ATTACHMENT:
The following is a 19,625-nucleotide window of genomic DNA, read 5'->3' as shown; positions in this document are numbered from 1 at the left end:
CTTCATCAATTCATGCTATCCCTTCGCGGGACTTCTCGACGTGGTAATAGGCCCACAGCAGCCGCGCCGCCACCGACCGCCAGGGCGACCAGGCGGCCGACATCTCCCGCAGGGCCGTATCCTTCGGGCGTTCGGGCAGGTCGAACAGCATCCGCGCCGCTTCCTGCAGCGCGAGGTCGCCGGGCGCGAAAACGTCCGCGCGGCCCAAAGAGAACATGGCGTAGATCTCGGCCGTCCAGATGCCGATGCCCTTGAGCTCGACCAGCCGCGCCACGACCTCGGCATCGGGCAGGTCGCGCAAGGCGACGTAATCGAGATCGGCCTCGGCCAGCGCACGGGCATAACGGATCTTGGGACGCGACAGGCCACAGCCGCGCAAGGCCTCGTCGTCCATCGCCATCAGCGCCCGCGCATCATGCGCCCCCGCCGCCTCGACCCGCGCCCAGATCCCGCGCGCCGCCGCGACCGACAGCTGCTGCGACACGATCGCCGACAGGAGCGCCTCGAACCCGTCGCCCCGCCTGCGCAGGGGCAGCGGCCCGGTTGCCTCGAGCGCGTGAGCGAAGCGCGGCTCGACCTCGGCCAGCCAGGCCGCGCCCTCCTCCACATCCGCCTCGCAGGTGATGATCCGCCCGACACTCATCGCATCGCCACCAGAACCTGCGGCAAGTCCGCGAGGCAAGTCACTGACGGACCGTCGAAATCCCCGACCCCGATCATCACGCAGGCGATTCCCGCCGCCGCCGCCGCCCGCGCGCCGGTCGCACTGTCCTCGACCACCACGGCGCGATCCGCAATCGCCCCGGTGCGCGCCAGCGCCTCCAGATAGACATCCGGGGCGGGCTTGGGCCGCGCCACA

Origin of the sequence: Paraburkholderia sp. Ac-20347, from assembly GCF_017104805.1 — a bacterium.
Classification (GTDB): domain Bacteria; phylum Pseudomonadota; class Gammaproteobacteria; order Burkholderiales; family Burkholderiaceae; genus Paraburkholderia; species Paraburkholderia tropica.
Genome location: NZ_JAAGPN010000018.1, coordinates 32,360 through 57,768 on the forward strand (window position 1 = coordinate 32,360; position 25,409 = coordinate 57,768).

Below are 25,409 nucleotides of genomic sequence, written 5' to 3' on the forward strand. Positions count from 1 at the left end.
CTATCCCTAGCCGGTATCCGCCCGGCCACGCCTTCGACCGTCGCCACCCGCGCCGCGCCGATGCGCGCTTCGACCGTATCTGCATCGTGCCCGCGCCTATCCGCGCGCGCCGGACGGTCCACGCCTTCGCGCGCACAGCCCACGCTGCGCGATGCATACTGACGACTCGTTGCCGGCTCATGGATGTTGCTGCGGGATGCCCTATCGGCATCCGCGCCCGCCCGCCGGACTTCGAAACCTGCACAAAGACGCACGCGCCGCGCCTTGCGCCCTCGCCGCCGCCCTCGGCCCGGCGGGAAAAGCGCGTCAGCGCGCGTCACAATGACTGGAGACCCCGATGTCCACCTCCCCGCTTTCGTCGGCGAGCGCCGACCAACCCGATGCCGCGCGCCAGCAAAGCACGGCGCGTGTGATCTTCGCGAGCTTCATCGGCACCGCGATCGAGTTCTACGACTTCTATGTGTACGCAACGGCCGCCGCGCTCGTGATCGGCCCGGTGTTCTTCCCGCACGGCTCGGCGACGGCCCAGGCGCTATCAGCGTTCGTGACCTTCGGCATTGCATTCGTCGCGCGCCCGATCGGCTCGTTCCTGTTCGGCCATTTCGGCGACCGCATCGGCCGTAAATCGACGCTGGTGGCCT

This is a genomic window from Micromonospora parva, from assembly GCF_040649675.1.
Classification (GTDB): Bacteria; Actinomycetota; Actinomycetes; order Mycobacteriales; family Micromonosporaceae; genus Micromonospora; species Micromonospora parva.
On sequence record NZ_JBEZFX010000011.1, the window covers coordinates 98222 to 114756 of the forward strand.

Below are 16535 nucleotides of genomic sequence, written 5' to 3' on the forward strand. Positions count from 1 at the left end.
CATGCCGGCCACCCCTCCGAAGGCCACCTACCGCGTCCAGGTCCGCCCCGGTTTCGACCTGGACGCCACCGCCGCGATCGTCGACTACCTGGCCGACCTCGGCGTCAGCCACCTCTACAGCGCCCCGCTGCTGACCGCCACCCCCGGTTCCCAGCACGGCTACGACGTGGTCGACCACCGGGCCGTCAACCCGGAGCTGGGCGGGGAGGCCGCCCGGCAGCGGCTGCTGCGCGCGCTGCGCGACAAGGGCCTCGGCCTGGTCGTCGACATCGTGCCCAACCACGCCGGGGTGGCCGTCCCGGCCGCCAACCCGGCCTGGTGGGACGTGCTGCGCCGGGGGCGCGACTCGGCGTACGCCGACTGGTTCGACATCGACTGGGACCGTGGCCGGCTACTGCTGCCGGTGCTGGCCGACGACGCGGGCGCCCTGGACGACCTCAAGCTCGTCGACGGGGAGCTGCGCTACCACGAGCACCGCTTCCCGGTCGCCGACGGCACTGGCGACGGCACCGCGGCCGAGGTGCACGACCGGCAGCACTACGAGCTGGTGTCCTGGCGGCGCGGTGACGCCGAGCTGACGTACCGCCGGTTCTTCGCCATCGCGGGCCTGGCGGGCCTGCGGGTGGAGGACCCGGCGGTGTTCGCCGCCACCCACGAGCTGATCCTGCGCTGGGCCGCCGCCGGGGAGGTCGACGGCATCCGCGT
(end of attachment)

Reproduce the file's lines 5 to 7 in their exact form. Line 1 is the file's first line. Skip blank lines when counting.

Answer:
Genome location: NZ_JAAGPN010000018.1, coordinates 32,360 through 57,768 on the forward strand (window position 1 = coordinate 32,360; position 25,409 = coordinate 57,768).

Below are 25,409 nucleotides of genomic sequence, written 5' to 3' on the forward strand. Positions count from 1 at the left end.
CTATCCCTAGCCGGTATCCGCCCGGCCACGCCTTCGACCGTCGCCACCCGCGCCGCGCCGATGCGCGCTTCGACCGTATCTGCATCGTGCCCGCGCCTATCCGCGCGCGCCGGACGGTCCACGCCTTCGCGCGCACAGCCCACGCTGCGCGATGCATACTGACGACTCGTTGCCGGCTCATGGATGTTGCTGCGGGATGCCCTATCGGCATCCGCGCCCGCCCGCCGGACTTCGAAACCTGCACAAAGACGCACGCGCCGCGCCTTGCGCCCTCGCCGCCGCCCTCGGCCCGGCGGGAAAAGCGCGTCAGCGCGCGTCACAATGACTGGAGACCCCGATGTCCACCTCCCCGCTTTCGTCGGCGAGCGCCGACCAACCCGATGCCGCGCGCCAGCAAAGCACGGCGCGTGTGATCTTCGCGAGCTTCATCGGCACCGCGATCGAGTTCTACGACTTCTATGTGTACGCAACGGCCGCCGCGCTCGTGATCGGCCCGGTGTTCTTCCCGCACGGCTCGGCGACGGCCCAGGCGCTATCAGCGTTCGTGACCTTCGGCATTGCATTCGTCGCGCGCCCGATCGGCTCGTTCCTGTTCGGCCATTTCGGCGACCGCATCGGCCGTAAATCGACGCTGGTGGCCT